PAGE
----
Development of novel bio-derived polymer composites reinforced with natural fibres and mineral fillers
2013-08-30T10:51:18Z (GMT) by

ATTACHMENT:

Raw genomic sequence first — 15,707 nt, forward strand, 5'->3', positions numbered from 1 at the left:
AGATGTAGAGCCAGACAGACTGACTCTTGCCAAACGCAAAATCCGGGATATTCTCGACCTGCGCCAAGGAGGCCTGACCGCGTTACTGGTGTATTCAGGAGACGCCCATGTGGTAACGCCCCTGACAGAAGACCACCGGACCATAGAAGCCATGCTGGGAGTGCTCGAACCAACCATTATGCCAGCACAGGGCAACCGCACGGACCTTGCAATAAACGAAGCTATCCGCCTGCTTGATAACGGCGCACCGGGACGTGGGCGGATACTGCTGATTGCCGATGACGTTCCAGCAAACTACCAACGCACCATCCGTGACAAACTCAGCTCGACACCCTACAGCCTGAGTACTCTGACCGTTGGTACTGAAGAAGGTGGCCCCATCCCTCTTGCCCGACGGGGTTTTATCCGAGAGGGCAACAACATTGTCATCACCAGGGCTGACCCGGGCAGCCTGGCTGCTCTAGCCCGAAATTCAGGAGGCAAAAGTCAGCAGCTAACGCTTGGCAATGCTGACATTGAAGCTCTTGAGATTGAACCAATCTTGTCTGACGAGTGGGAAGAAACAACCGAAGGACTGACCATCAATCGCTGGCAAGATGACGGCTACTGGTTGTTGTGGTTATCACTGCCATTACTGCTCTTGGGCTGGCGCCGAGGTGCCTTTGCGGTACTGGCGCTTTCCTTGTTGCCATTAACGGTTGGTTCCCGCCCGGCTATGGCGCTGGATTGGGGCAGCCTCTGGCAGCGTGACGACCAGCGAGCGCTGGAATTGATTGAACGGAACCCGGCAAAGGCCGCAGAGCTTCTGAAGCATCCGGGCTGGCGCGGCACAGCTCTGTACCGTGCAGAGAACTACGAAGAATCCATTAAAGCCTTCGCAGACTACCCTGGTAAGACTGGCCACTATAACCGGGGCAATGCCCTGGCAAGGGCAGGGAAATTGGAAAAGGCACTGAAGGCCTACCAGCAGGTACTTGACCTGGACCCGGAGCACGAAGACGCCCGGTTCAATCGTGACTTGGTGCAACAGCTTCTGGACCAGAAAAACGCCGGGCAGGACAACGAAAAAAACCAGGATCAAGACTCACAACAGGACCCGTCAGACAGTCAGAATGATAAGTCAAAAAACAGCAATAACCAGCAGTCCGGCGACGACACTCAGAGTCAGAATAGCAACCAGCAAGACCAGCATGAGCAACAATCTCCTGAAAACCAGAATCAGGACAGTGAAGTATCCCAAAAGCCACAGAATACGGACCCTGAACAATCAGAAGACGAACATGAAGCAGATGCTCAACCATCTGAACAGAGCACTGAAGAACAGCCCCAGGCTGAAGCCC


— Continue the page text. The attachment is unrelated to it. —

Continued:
Biocomposites exhibit properties like many petrochemical-based polymers composites. They have the potentials be used in the automotive and decking industries and as biodegradable packaging. However, the high cost as well as, poor mechanical and thermal properties have restricted their widespread use. There are a number of technical issues that need to be addressed before bio-composites can be widely used. In this research Polylactic acid (PLA) composites, reinforced with natural fibres (wood, flax) and mineral fillers (talc) were investigated. The thermal and mechanical properties of the composites were studied by means of Differential Scanning Calorimetry (DSC), Tensile Testing and Dynamic Mechanical Analysis (DMA), while morphology and crystallization processes of the composites were studied by hot stage optical microscopy. The experimental results are also compared with different theoretical models of the response of the composites. PLA / wood composites were developed by mixing PLA with wood in different ratios using a melt compounding process. PLA/wood (90/10. 80/20, 60/40), PLA/wood/copolymers (85/10/05, 80/10/10, 75/20/05, 70/20/10, 55/40/05, 50/40/10) and PLA/wood/coupling agent (80/20/silane coating) were the three different composite systems that were developed. Adding increasing amount of wood into the PLA, the thermal properties remain unchanged but the mechanical properties increased significantly, bringing a stiffening effect to the composites. Tensile modulus increased from 4.1± 0.6 to 9.8 ± 1.2 (GPa) as the wood content increased from 0 to 40 (wt %), but the tensile strength at break reduced from 43.8 ± 3.1 to 31.8 ± 2.8 MPa. The experimental results of the PLA-wood composites were modelled according to the Halpin-Tsai equation. The addition of copolymer affected the thermal properties considerably by decreasing the glass transition temperature of the composite. The glass transition temperature dropped from 54 ± 0.7 (0C) to 48 ± 0.36 (0C) when the content of copolymer was increased from 0 to 10 (wt %). The cold crystallization temperature also decreased from 127 ± 1.41 (0C) to 103 ± 2.58 (0C) when the copolymer was incorporated into the PLA/wood composites. The significant aspect was the occurrence of a double peak in the melting endotherm. The degree of crystallinity also increased from 2 ± 0.83 (%) to 11 ± 1.23 (%) when the amount of copolymer was increased to 10 (wt %). PLA, flax and expoidizied natural rubber (ENR) composites were also developed using a melt compounding process. The mechanical properties were affected significantly when the flax fibres were mixed with PLA in the ratios of 10, 20 and 30 (wt %). Addition of flax fibres increased the elastic modulus significantly but reduced the tensile strength and strain at break. To improve the toughness of the PLA- Flax composites, ENR was incorporated into the PLA- Flax composites. In order to balance the modulus of the reinforcement and the matrix, the PLA- Flax and ENR composites were annealed above the glass transition temperature and the degree of crystallinity increased from 2 to 35 (%). The integral blending of PLA, Flax and ENR did not affect the brittle fracture but introducing a masterbatch of flax fibres and ENR into the PLA matrix during melt processing had a considerable effect on the fracture behaviour of the composites. The elastic modulus of the composites decreased due to the elastomeric content in the composites and there was an increase in elongation-to-break. The effect of talc on the crystallinity and mechanical properties of a series of polylactic acid (PLA) / talc composites was investigated. PLA talc composites were developed by incorporating different types of the talc into the PLA in the ratios of 10, 20 and 30 (wt %). The composites were prepared by melt blending followed by compression moulding. It was found that talc acted as a nucleating agent and increased the crystallinity of the PLA from 2% to 25%. There was significant improvement in Young s modulus of the composites with increasing talc addition and these results were found to fit the Halpin Tsai model. Thermo-mechanical tests confirmed that the combination of increased crystallinity and storage modulus leads to improvement in the heat distortion properties.